Branching and size of CTAB-coated gold nanostars control the colorimetric detection of bacteria
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Rapid detection of pathogenic bacteria is challenging because conventional methods require long incubation times. Nanoparticles have the potential to detect pathogens before they can cause an infection. Gold nanostars have recently been used for colorimetric biosensors but they typically require surface modification with antibodies or aptamers for cellular detection. Here, CTAB-coated gold nanostars have been used to rapidly (<5 min) detect infective doses of a model Gram-positive pathogen Staphylococcus aureus by an instrument-free colorimetric method. Varying the amounts of gold nanoseed precursor and surfactant can tune the size and degree of branching of gold nanostars as studied here by transmission electron microscopy. The size and morphology of gold nanostars determine the degree and rate of color change in the presence of S. aureus. The optimal formulation achieved maximum color contrast in the presence of S. aureus and produced a selective response in comparison to polystyrene microparticles and liposomes. These gold nanostars were characterized using UV-Visible spectroscopy to monitor changes in their surface plasmon resonance peaks. The visual color change was also quantified over time by measuring the RGB components of the pixels in the digital images of gold nanostar solutions. CTAB-coated gold nanostars serve as a promising material for simple and rapid detection of pathogens.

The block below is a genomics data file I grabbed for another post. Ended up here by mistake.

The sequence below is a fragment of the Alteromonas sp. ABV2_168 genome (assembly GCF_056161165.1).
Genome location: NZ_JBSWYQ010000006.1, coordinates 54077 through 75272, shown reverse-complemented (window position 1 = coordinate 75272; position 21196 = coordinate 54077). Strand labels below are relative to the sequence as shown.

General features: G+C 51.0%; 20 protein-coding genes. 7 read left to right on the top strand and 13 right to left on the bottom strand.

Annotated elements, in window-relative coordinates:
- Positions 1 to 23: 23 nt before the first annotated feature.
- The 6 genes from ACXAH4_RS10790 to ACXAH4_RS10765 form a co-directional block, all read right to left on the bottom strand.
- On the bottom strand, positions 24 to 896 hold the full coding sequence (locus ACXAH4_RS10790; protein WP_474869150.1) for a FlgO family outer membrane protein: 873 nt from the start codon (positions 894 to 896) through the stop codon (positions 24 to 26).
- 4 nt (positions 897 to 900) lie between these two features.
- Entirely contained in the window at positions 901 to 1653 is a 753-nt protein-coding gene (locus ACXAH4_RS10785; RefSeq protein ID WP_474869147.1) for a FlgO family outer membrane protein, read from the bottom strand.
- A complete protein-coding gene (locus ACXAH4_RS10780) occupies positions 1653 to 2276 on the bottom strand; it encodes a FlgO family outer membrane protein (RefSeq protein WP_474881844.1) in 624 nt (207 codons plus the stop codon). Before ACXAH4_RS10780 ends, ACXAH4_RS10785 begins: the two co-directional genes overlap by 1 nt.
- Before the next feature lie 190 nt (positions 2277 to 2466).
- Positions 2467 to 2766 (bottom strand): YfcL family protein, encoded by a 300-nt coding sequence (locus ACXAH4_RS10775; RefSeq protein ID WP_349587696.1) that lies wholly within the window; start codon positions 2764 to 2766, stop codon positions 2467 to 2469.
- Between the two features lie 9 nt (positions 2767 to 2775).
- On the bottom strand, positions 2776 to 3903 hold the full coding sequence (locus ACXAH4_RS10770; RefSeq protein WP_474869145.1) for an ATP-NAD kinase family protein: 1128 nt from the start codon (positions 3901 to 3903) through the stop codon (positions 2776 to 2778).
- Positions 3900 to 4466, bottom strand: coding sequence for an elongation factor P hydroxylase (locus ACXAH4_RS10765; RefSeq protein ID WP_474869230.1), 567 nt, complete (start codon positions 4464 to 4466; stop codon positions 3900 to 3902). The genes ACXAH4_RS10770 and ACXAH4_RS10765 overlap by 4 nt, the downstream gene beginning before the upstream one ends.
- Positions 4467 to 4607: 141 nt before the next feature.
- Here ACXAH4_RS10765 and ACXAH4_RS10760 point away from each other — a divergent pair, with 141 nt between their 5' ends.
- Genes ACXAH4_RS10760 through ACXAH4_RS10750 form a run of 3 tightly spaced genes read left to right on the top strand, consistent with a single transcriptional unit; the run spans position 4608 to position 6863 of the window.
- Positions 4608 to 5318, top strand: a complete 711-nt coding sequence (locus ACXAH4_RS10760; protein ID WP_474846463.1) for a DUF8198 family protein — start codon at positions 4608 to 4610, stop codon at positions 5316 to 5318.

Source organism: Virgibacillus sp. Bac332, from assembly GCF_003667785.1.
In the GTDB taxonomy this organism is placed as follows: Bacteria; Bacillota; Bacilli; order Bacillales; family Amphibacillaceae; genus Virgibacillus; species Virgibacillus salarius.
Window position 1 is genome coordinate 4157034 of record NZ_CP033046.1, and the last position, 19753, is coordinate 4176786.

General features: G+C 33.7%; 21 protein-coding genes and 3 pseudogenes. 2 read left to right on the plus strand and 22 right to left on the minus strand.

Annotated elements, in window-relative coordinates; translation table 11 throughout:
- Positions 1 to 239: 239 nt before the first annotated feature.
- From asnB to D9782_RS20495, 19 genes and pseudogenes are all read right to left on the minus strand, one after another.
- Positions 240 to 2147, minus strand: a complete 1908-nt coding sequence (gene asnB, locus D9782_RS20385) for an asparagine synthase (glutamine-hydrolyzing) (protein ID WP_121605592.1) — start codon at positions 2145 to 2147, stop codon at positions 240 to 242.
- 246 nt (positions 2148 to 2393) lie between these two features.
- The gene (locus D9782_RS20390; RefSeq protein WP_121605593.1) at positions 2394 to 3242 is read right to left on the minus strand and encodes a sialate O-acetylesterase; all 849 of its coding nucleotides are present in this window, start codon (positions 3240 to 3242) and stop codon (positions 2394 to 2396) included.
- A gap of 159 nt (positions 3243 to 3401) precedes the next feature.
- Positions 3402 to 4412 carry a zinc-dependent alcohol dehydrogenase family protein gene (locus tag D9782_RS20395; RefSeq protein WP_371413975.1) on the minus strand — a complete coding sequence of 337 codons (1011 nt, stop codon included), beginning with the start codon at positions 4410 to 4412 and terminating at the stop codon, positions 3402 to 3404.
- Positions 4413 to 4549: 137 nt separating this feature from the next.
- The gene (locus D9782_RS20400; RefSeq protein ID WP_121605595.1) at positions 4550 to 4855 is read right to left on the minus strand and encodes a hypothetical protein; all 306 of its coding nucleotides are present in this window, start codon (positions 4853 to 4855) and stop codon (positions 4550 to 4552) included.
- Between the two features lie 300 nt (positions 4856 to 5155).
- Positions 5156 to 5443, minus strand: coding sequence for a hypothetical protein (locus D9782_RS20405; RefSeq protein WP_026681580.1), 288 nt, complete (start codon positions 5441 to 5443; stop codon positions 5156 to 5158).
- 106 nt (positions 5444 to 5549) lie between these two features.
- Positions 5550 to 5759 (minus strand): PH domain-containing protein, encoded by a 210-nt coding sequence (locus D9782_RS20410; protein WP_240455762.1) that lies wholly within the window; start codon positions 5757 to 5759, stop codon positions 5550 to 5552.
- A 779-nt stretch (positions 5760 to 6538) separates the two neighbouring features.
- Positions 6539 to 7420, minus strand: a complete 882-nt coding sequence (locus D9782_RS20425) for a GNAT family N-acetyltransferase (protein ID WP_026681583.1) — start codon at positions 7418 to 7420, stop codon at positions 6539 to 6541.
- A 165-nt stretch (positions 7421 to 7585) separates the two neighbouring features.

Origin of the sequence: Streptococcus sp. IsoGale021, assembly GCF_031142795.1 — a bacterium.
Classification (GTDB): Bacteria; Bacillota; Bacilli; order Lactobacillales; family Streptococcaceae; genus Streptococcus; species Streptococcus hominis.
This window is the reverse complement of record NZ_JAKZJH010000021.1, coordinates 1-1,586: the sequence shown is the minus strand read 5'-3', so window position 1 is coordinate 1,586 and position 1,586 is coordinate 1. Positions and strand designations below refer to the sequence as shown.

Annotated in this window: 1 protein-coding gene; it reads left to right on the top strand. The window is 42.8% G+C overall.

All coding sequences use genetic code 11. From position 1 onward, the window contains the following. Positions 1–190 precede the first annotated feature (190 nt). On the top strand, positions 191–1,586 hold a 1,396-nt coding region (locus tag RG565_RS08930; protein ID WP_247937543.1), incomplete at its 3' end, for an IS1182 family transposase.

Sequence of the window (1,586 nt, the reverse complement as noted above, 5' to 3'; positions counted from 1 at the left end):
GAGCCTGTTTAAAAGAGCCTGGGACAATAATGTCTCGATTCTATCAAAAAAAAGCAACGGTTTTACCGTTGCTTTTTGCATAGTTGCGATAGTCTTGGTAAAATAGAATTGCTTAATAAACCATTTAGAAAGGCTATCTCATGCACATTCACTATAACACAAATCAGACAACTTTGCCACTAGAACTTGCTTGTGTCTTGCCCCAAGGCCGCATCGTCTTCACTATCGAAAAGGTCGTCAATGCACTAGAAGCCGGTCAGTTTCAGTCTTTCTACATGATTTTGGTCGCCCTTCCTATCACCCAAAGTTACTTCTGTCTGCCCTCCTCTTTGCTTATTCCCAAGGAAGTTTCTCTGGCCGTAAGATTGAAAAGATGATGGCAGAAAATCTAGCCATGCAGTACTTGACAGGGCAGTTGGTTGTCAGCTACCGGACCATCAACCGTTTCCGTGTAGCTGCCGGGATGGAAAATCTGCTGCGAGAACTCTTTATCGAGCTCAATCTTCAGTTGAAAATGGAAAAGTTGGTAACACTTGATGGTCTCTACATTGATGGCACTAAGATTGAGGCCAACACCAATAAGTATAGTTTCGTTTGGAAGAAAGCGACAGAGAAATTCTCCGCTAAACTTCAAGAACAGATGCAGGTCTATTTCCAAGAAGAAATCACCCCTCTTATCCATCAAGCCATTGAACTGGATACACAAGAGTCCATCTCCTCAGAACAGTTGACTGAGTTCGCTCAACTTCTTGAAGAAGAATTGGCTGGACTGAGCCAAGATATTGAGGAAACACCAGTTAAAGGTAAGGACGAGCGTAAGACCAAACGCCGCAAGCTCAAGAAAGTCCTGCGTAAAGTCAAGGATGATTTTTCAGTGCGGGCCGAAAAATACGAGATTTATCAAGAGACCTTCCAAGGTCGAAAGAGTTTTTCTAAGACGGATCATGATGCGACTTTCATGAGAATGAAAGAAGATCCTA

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Mohit S. Verma, Paul Z. Chen, Lyndon W. Jones, Frank X. Gu (2014). Branching and size of CTAB-coated gold nanostars control the colorimetric detection of bacteria. UWSpace. http://hdl.handle.net/10012/11458